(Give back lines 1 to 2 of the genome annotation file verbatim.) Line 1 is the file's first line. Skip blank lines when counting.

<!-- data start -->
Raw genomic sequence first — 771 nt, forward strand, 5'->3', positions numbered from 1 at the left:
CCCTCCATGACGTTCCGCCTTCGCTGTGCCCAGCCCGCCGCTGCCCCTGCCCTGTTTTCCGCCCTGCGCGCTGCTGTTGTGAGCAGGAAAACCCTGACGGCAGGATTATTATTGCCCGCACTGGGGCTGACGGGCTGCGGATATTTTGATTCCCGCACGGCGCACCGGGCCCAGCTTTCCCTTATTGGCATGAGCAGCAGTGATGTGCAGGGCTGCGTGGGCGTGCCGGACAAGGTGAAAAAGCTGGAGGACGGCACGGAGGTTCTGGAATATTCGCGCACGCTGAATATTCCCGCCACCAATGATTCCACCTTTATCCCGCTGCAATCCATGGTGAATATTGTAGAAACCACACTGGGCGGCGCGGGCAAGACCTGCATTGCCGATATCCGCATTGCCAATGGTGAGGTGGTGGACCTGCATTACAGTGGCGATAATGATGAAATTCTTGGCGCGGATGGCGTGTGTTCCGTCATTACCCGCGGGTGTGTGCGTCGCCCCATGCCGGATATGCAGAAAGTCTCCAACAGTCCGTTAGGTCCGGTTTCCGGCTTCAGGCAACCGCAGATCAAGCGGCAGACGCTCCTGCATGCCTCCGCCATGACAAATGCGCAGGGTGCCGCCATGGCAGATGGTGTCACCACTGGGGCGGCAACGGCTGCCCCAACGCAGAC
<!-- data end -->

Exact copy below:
Raw genomic sequence first — 771 nt, forward strand, 5'->3', positions numbered from 1 at the left:
CCCTCCATGACGTTCCGCCTTCGCTGTGCCCAGCCCGCCGCTGCCCCTGCCCTGTTTTCCGCCCTGCGCGCTGCTGTTGTGAGCAGGAAAACCCTGACGGCAGGATTATTATTGCCCGCACTGGGGCTGACGGGCTGCGGATATTTTGATTCCCGCACGGCGCACCGGGCCCAGCTTTCCCTTATTGGCATGAGCAGCAGTGATGTGCAGGGCTGCGTGGGCGTGCCGGACAAGGTGAAAAAGCTGGAGGACGGCACGGAGGTTCTGGAATATTCGCGCACGCTGAATATTCCCGCCACCAATGATTCCACCTTTATCCCGCTGCAATCCATGGTGAATATTGTAGAAACCACACTGGGCGGCGCGGGCAAGACCTGCATTGCCGATATCCGCATTGCCAATGGTGAGGTGGTGGACCTGCATTACAGTGGCGATAATGATGAAATTCTTGGCGCGGATGGCGTGTGTTCCGTCATTACCCGCGGGTGTGTGCGTCGCCCCATGCCGGATATGCAGAAAGTCTCCAACAGTCCGTTAGGTCCGGTTTCCGGCTTCAGGCAACCGCAGATCAAGCGGCAGACGCTCCTGCATGCCTCCGCCATGACAAATGCGCAGGGTGCCGCCATGGCAGATGGTGTCACCACTGGGGCGGCAACGGCTGCCCCAACGCAGAC